Pretty much everything that you ever buy at one point or another has been on a truck. Semi-trucks are just a crucial part of our civilization and economy and that is why manufacturers are constantly pushing for greater efficiency and performance. However, nowadays most semi-trucks look a bit similar, even though in history we had some pretty weird examples. Just look at the mechanical horse Scammell Scarab – one of the most bizarre-looking semi-trucks in the world.
Mechanical horse is its actual nickname. Back in the beginning of the 20th century rail companies in Great Britain had to use horse carriages for short distances. This, of course, is not very effective, but there were no trucks that were small enough to replace horses. In 1929 Karrier Colt was introduced – a three-wheeler truck, which was small enough to replace horse wagons and yet more efficient and easier to maintain.
Karrier Colt was called a mechanical horse because of its role in pulling trailers. It wasn’t very stable or fast, but rail companies didn’t really care for these characteristics. However, in 1930 a new improved three-wheeler semi-truck Karrier Cob was introduced and a bit later Napier & Son Company designed an even better mechanical horse and sold the design to the famous truck manufacturer Scammell.
And so in 1934 Scammell started manufacturing its own Mechanical Horse. Its front wheel could turn 360 degrees, which gave the truck unprecedented manoeuvrability. The automatic hitch mechanism received a lot of compliments from people who were working with these machines, because it allowed quick change of semi-trailers. This tiny truck had a wooden cabin which, at the beginning of the production, didn’t even have doors. Buyers could choose from two versions – the 1125 cc engine could tow 3 tons while the 2043 cc engine had a 6 ton towing capacity.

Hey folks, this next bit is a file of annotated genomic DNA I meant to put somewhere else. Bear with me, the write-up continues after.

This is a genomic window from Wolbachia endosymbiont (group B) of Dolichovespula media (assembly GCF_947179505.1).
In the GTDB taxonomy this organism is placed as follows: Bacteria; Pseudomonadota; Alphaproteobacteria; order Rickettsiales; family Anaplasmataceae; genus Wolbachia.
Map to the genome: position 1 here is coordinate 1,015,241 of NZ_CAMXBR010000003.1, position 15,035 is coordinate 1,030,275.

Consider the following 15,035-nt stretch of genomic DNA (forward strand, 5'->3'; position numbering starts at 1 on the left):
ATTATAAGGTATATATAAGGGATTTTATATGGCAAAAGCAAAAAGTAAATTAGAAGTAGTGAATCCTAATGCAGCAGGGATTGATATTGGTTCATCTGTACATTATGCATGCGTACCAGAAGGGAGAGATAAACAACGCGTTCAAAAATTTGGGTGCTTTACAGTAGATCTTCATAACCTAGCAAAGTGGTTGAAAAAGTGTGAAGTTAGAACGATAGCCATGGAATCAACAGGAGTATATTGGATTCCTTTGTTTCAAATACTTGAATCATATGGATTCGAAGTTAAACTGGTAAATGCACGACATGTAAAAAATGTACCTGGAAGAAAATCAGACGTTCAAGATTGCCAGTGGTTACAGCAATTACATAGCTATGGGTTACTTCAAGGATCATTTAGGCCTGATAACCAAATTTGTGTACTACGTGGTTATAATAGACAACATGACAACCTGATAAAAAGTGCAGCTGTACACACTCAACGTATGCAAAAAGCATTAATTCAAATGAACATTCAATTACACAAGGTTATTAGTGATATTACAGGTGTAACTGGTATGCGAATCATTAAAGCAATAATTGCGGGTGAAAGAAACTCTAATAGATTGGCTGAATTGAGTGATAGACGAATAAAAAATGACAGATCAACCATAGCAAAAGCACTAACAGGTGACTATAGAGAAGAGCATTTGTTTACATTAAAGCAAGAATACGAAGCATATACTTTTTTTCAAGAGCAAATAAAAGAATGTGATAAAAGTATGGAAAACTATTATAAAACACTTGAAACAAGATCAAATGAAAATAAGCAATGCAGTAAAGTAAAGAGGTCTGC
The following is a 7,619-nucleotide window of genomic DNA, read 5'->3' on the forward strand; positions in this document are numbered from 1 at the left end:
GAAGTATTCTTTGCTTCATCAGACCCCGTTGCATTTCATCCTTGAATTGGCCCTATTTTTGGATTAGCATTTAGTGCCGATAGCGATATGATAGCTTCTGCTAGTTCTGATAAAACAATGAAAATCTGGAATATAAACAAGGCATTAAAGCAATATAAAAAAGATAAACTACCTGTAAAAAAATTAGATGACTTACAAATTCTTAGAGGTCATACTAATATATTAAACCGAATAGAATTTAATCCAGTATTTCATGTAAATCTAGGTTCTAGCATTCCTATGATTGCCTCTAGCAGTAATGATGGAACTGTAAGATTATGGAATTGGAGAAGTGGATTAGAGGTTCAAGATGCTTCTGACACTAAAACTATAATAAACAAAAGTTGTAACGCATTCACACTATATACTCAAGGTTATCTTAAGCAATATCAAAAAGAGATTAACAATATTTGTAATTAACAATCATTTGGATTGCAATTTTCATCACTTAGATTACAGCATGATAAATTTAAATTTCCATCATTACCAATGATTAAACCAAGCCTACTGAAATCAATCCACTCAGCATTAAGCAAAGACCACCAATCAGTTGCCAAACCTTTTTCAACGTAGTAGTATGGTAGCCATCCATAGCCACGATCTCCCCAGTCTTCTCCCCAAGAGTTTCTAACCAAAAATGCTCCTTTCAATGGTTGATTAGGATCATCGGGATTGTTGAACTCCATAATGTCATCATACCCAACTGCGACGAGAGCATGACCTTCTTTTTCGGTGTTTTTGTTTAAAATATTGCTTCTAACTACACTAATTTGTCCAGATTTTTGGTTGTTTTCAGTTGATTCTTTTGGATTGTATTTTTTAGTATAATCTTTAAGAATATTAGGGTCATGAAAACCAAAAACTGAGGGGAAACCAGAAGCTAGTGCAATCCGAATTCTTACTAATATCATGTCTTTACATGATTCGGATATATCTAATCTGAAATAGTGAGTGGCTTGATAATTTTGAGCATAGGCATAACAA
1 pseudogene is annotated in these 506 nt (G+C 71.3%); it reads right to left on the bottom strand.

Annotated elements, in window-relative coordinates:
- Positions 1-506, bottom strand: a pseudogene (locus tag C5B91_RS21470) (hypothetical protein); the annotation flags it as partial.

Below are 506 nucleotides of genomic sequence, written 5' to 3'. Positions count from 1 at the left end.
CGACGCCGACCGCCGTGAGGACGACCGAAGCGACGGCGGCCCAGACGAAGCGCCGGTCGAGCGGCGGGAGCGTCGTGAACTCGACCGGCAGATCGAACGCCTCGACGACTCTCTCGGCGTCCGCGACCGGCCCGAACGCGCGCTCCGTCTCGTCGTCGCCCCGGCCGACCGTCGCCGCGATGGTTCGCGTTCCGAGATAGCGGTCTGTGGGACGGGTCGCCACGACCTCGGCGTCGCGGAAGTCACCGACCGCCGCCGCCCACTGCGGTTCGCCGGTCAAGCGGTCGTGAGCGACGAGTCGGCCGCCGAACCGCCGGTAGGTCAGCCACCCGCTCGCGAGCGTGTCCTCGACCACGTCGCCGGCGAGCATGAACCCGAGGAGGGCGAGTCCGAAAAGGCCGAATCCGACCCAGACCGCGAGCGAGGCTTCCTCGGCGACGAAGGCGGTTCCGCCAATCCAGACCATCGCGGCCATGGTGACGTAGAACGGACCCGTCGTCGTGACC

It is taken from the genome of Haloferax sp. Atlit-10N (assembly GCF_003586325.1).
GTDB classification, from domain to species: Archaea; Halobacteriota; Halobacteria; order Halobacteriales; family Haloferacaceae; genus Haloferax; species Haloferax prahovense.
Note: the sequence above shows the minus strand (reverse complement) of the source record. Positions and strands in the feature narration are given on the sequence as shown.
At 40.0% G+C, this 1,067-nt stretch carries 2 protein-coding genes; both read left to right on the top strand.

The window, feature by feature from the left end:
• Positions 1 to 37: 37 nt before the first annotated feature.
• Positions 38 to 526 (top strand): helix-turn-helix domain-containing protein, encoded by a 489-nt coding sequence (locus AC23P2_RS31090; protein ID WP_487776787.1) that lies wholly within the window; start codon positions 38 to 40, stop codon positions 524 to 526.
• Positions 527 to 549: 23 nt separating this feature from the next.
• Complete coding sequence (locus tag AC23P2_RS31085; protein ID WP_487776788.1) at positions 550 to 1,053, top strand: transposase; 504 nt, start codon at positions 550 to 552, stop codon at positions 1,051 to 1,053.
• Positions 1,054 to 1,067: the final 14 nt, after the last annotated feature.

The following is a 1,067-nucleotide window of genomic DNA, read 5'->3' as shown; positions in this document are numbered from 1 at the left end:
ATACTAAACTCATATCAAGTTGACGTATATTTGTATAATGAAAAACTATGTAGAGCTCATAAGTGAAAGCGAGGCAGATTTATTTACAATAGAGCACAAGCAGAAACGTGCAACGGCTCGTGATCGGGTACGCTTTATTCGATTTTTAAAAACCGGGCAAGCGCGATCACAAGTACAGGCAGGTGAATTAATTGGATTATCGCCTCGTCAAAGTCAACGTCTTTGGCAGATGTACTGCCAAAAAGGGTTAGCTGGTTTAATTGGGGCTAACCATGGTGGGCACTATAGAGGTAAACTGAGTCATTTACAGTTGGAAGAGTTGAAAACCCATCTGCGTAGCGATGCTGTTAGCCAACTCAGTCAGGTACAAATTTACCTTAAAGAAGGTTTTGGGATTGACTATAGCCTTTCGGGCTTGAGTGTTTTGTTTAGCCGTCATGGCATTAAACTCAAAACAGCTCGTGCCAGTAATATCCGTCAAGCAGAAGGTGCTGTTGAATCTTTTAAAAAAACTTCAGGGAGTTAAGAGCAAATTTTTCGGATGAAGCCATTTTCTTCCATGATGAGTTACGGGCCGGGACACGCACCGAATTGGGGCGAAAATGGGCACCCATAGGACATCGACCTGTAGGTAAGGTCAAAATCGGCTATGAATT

Scammell Mechanical Horse was widely used by rail companies, postal service and even military, which used the little truck in its warehouses as well as on aircraft carriers. However, the Mechanical Horse had disadvantages, the most obvious of which was the high centre of gravity. The engine was mounted in a very high position and off-centre to the left, which made the truck behave differently when turning left or right. These problems were addressed in 1948 when a new version, called the Scarab, was introduced.
Scarab had a fully metal cabin, stronger frame and the 2 litre engine now used in both versions was installed lower and closer to the centre of the chassis. Scarab could reach about 32 km/h, which was more than adequate, because it was unmatched for its manoeuvrability. It even retained the front wheel, which could turn 360 degrees. Most importantly, Scammell Scarab was reliable and easy to maintain, because the engine was very easy to reach. Companies didn’t baby these machines – they were working hard and working very well.
Eventually, after 19 years of production it was time to replace the Scarab. In 1967 Scammell introduced the Townsman – a new three-wheeler semi-truck with a glass fibre body. It looked completely different and could reach 80 km/h. However, despite how modern the Townsman looked the history of the mechanical horse was over – its production ended in 1968 because of new regulations for semi-trucks.
In the period of 1934-1968 Scammell sold over 30 thousand mechanical horses. Scarab, of course, was the most successful model. Sadly, there are not many Scarabs surviving till this day. This happened because they were used as tools and scrapped when they were done. No one protected them because no one thought they would become valuable museum pieces someday. However, it is a very interesting machine and little weird piece in the puzzle of the history of the semi-trucks.